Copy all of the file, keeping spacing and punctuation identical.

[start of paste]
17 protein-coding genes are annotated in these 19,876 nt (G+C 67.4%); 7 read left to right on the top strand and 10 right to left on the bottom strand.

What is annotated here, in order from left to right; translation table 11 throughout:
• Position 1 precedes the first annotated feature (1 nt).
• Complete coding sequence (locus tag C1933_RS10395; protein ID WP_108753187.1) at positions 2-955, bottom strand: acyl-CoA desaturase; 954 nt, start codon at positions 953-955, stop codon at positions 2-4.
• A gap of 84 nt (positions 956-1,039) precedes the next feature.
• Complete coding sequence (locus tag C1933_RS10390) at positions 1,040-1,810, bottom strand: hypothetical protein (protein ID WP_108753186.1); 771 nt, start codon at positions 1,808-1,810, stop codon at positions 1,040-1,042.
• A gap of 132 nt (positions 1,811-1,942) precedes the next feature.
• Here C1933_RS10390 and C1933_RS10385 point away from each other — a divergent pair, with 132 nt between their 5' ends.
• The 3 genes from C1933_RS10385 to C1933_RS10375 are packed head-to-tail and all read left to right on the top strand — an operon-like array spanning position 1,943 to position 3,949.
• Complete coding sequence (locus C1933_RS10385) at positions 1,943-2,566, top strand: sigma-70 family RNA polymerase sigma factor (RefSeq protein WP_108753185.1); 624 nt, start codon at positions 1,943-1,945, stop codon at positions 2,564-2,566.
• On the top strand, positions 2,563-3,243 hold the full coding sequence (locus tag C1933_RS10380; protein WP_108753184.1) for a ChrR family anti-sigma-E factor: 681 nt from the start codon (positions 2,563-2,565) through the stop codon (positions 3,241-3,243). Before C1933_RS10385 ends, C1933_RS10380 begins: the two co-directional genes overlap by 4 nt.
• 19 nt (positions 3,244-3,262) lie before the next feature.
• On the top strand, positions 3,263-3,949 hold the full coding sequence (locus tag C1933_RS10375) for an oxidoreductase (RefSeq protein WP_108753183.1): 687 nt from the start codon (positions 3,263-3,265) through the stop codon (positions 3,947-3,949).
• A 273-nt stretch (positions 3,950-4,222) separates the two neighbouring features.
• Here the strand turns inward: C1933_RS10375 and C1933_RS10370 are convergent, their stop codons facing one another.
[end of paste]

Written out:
17 protein-coding genes are annotated in these 19,876 nt (G+C 67.4%); 7 read left to right on the top strand and 10 right to left on the bottom strand.

What is annotated here, in order from left to right; translation table 11 throughout:
• Position 1 precedes the first annotated feature (1 nt).
• Complete coding sequence (locus tag C1933_RS10395; protein ID WP_108753187.1) at positions 2-955, bottom strand: acyl-CoA desaturase; 954 nt, start codon at positions 953-955, stop codon at positions 2-4.
• A gap of 84 nt (positions 956-1,039) precedes the next feature.
• Complete coding sequence (locus tag C1933_RS10390) at positions 1,040-1,810, bottom strand: hypothetical protein (protein ID WP_108753186.1); 771 nt, start codon at positions 1,808-1,810, stop codon at positions 1,040-1,042.
• A gap of 132 nt (positions 1,811-1,942) precedes the next feature.
• Here C1933_RS10390 and C1933_RS10385 point away from each other — a divergent pair, with 132 nt between their 5' ends.
• The 3 genes from C1933_RS10385 to C1933_RS10375 are packed head-to-tail and all read left to right on the top strand — an operon-like array spanning position 1,943 to position 3,949.
• Complete coding sequence (locus C1933_RS10385) at positions 1,943-2,566, top strand: sigma-70 family RNA polymerase sigma factor (RefSeq protein WP_108753185.1); 624 nt, start codon at positions 1,943-1,945, stop codon at positions 2,564-2,566.
• On the top strand, positions 2,563-3,243 hold the full coding sequence (locus tag C1933_RS10380; protein WP_108753184.1) for a ChrR family anti-sigma-E factor: 681 nt from the start codon (positions 2,563-2,565) through the stop codon (positions 3,241-3,243). Before C1933_RS10385 ends, C1933_RS10380 begins: the two co-directional genes overlap by 4 nt.
• 19 nt (positions 3,244-3,262) lie before the next feature.
• On the top strand, positions 3,263-3,949 hold the full coding sequence (locus tag C1933_RS10375) for an oxidoreductase (RefSeq protein WP_108753183.1): 687 nt from the start codon (positions 3,263-3,265) through the stop codon (positions 3,947-3,949).
• A 273-nt stretch (positions 3,950-4,222) separates the two neighbouring features.
• Here the strand turns inward: C1933_RS10375 and C1933_RS10370 are convergent, their stop codons facing one another.